The resulting structure

Clarence John Hylander, Insects on parade, New York , MacMillan, 1957, p. 160.

Caddisfly larvae are unusual usual in being builders of portable homes. Sands, bits of gravel, twigs, parts of leaves are collected and cemented together by a silk produced in special gland opening into the mouth.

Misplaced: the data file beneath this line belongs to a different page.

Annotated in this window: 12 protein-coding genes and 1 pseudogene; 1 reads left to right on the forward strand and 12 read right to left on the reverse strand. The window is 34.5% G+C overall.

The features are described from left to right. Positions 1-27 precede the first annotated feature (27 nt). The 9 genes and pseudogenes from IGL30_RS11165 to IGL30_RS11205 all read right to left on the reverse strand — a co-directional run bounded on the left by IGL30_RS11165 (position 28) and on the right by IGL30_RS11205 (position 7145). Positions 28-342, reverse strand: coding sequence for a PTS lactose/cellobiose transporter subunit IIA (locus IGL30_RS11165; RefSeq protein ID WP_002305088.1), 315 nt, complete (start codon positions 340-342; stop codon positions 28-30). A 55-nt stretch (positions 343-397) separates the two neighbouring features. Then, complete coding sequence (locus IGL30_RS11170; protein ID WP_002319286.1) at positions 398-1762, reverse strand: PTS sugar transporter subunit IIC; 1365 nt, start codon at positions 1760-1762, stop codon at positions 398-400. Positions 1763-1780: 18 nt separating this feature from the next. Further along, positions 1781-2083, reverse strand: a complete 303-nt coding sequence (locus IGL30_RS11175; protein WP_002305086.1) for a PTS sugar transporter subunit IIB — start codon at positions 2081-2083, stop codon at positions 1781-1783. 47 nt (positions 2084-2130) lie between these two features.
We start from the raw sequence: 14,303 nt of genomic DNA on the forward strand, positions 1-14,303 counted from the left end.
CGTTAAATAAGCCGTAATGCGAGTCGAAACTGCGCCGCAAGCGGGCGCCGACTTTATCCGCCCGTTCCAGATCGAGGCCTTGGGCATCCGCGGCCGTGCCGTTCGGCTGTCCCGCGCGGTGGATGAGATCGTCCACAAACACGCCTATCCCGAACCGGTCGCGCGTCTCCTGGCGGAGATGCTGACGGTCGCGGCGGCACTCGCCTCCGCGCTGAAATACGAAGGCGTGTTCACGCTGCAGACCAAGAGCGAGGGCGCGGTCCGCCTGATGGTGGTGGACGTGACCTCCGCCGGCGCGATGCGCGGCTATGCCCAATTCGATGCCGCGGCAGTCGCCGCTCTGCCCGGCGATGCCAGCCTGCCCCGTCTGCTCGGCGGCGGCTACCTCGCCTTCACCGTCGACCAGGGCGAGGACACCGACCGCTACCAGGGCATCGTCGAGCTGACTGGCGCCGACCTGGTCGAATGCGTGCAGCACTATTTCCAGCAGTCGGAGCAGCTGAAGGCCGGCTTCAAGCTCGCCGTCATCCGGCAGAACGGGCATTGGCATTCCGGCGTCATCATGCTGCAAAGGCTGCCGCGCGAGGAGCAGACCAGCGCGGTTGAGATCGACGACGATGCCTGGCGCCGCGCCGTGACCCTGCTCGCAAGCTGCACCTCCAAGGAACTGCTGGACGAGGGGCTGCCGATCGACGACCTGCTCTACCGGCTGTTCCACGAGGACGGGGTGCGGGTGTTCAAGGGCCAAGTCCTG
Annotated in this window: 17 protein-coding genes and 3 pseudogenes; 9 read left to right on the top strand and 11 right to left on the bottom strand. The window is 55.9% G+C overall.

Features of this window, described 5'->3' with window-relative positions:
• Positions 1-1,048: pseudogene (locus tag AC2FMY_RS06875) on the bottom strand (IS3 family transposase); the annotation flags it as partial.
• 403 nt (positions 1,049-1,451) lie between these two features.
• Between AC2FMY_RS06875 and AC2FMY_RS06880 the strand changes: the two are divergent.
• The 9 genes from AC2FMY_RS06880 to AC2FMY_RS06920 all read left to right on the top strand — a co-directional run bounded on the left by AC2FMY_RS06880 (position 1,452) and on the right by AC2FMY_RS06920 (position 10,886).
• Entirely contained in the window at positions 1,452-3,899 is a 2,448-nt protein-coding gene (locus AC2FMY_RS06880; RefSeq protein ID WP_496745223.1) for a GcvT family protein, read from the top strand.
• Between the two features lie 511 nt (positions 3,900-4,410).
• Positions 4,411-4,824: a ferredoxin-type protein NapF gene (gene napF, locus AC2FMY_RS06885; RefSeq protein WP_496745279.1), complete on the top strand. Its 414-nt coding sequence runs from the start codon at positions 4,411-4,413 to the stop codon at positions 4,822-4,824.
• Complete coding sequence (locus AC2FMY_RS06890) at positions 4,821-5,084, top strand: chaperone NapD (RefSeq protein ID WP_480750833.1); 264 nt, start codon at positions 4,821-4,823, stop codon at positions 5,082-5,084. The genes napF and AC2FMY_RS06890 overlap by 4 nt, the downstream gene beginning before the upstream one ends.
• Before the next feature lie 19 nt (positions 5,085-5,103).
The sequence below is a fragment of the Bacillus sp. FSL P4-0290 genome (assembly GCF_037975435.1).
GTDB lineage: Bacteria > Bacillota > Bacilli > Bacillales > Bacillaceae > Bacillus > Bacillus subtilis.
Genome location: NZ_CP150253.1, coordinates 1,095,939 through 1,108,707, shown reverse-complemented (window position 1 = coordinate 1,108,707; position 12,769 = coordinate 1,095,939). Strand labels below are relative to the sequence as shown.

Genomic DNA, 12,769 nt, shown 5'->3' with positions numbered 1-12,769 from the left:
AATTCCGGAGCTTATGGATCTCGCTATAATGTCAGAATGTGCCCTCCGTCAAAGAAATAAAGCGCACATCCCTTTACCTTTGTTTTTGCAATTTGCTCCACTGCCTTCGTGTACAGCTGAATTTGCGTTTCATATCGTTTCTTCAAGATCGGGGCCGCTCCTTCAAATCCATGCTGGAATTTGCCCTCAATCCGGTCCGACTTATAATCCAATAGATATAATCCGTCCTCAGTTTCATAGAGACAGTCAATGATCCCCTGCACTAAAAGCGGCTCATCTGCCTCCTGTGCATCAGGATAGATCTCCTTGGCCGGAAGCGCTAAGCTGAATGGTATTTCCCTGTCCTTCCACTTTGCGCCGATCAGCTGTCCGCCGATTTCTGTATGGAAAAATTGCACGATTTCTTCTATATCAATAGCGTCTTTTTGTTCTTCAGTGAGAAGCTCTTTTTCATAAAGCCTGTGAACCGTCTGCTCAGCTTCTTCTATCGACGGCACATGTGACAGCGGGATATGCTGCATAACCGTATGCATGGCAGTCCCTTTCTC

The resulting structure is an elongated case which serves as a portable home in which the larva spends most of its life ; with head projecting from the case , it lies alert for bits of food which drift by. Caddis-flies and their peculiar cases can be found on the underside of stones in streams. Some species go a step further in their engineering and construct cup-shaped nets to collect food, with the open portion facing upstream. The caddisfly makes daily trips from its nearby case to these buit feeding grounds. Dragonflies and Damselflies are…